Tetra Pak is gearing up to convert 20 billion cartons to tethered caps over the next three years as part of its quest to “minimise litter”.
The company expects to deploy them across more than 1,000 packaging lines that it supplies to customers in Europe, with an eye to rolling them out in the UK in the next three years.
Approximately 40 different packaging types will be fitted with caps that remain attached, Tetra Pak said, with plans to develop plant-based options for them all.
As part of the phased release, the HeliCap 26 Pro closure will be the first cap to be introduced. The supplier described it as a “new screw and flip concept with a self-locking hinge”.
The move forms part of the packaging supplier’s journey towards creating “the world’s most sustainable food package”.
“The significant challenge of deploying tethered caps is the scale of the change that this brings across the value chain,” said Lars Holmquist, Tetra Pak’s executive VP packaging solutions and commercial operations.
As of 2024, it will be mandatory in the EU for caps and lids to remain attached to all beverage containers with a capacity of up to three litres.
The development comes as the business confirmed it was working to make a full range of paper straw alternatives gradually available.
“Approximately 32% of all plastic packaging is not collected and plastic can take hundreds of years to degrade,” Holmquist added.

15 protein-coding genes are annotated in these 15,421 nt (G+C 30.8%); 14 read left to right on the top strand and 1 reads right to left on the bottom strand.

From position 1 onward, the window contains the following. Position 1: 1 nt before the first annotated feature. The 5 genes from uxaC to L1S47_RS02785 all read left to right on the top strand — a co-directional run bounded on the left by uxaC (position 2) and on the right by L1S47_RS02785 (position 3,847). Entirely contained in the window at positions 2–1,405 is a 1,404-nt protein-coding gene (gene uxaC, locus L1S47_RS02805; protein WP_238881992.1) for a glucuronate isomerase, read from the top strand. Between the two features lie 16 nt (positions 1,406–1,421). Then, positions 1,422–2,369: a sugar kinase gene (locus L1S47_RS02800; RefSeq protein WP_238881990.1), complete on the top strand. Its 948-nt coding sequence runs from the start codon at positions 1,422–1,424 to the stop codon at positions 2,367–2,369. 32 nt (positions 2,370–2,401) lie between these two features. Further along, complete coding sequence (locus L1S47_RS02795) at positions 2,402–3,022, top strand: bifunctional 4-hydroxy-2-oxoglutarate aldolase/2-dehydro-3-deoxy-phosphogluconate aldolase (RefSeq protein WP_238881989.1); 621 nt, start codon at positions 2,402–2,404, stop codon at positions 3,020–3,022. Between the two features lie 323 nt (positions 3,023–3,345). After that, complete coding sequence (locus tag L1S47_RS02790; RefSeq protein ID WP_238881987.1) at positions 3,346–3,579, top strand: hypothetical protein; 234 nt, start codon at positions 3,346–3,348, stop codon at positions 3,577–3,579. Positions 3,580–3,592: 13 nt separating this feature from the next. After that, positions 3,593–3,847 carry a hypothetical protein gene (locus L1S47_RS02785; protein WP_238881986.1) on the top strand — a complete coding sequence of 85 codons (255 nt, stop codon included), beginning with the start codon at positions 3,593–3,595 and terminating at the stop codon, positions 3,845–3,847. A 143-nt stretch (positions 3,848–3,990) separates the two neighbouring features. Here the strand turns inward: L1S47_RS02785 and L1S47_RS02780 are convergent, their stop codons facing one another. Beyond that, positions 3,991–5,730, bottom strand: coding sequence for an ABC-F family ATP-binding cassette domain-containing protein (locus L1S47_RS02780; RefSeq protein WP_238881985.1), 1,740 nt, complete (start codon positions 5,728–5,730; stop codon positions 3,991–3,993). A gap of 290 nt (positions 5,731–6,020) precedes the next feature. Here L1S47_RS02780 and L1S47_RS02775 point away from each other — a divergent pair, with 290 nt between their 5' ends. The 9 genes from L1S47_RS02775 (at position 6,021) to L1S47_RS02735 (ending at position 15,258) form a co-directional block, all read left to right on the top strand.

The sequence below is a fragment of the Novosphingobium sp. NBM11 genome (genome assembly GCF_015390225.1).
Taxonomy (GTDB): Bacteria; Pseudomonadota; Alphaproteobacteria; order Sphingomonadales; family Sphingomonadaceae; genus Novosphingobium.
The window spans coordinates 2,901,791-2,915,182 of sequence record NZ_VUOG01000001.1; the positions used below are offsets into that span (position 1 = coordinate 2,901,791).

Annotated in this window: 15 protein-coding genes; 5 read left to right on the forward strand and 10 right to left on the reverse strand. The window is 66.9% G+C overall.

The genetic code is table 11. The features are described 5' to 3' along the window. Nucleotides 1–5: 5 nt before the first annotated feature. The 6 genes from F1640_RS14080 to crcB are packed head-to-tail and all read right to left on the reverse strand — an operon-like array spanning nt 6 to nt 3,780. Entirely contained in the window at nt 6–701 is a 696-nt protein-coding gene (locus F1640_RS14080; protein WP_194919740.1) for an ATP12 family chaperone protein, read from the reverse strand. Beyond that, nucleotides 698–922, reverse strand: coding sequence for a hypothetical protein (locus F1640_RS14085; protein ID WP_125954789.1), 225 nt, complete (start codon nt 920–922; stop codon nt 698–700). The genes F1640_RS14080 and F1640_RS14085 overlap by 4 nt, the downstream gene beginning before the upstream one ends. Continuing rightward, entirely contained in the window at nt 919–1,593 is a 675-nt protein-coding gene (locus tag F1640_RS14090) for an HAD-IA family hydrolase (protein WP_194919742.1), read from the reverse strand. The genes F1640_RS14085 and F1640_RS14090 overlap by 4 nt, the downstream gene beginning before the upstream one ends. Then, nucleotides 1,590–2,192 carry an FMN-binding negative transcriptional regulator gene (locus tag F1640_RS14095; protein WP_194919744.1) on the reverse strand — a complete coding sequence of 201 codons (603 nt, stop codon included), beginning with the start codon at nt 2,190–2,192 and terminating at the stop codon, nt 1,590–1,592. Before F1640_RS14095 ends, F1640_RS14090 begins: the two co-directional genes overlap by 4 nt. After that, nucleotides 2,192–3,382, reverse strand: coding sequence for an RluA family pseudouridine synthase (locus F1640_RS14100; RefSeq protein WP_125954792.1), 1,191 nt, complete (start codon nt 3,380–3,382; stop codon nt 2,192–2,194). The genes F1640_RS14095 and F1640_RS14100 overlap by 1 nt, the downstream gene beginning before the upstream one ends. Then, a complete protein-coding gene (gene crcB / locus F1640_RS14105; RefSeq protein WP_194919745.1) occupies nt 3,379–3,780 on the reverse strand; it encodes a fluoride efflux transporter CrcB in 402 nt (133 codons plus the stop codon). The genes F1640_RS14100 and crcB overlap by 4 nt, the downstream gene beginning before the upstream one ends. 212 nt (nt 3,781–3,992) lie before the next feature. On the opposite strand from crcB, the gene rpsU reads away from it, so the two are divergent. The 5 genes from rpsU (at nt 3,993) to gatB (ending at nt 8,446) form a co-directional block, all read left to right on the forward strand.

“We focus on recycling by design, committing to invest approximately €100m per year over the next five to 10 years to develop more sustainable packaging solutions. This includes alternatives to replace fossil-based plastics and avoid littering, as well as maximising the use of renewable, responsibly sourced materials in our packages.
“Addressing people’s needs for recycling is a critical component for not only becoming more sustainable but making food more available and safer for all consumers.”
In February, Tetra Pak introduced recycled polymers to its cartons.
The packaging supplier worked with global chemical company Ineos to create the new material, converting waste plastic into polymers, and replacing oil-based products with material featuring “identical specifications”.
The result had the same level of product purity as virgin plastic, it said.